I wouldn't even call what appears on the back cover of Little Bee a summary--it's marketing kitsch and I'll admit rather begrudgingly that it works:

"We don't want to tell you what happens in this book.
It is a truly Special Story and we don't want to spoil it.
Nevertheless, you need to know enough to buy it, so we will just say this:

This is a story of two women. Their lives collide one fateful day, and one of them has to make a terrible choice, the kind of choice we hope you never have to face. Two years later, they meet again--and the story starts there...

Once you have read it, you'll want to tell your friends about it. When you do, please don't tell them what happens. The magic is in how the story unfolds."

Okay, seriously, I know. You don't have to say it. It's overkill. It's cheesy. It plays like a melodramatic voice-over prying at our dormant human emotions. It's so blatant in its attempt to get you interested, that it can be off putting. It's purposely vague, hideously peppered with cliches, yet it appeals to this basic desire in all of us to feel something, anything. In fact, it promises to deliver exactly what we want: a guaranteed good read.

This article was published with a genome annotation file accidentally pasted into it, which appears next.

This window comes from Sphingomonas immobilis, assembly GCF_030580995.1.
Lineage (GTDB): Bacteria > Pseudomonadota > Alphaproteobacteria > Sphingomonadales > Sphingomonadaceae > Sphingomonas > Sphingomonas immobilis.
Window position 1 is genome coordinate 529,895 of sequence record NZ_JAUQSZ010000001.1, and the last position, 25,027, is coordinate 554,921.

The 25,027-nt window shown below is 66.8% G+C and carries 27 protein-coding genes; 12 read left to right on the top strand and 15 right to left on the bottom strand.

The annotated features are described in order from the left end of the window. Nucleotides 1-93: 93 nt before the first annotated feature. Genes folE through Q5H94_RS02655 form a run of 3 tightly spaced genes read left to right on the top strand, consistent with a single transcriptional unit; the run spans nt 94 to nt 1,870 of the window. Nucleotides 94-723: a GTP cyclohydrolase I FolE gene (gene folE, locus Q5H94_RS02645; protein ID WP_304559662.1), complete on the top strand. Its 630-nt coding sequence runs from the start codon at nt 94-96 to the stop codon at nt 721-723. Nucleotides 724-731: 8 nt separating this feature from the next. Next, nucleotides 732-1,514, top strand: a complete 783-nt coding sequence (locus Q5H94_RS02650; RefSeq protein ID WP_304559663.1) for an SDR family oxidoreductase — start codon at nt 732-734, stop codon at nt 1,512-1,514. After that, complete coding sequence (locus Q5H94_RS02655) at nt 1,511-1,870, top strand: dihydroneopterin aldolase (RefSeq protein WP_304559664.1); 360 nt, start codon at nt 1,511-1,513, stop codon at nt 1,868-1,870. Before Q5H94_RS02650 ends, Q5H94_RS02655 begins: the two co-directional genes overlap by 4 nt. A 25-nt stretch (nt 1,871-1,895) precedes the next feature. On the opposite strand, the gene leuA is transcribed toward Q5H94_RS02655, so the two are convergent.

This back cover gives me little to no information on what the story is about--all I know is that there's two women (two women!!! Automatic tension!), there's some sort of terrible choice (what could it possibly be???), and that when these two women meet, an amazing story unfolds. So amazing, that the book cover is written in second person--it speaks directly to me. It orders me not to reveal what happens in the book to my friends. The book is so amazing that I'll want to run out and tell everyone everything about it, plot details and all--but I shouldn't. Why? Because it's just too amazing. It would be like forcing your friend to watch the final Harry Potter movie when they haven't read/watched any of the previous books/movies.* Don't ruin it. We're in this together.

Chris Cleave's own description of his book is far better than the one they slapped on the back of the paperback, but would it have been as effective?

His narration is compelling, informative, more in tune with the themes in the book; I actually know what to expect. I'm interested and willing.

But I also consider the reach of this book--it's a #1 New York Times Bestseller--and I think part of what contributes to that success is the buzz that surrounds the book (the part of us that nudges, 'bestseller? it must be good!') and the way in which people are invited to read it. Tell someone you read a book about refugees and immigration issues and you're not going to garner interest across a wide demographic spectrum. People who already have a specific interest in the topic might ask you for more, but the reach is very limited.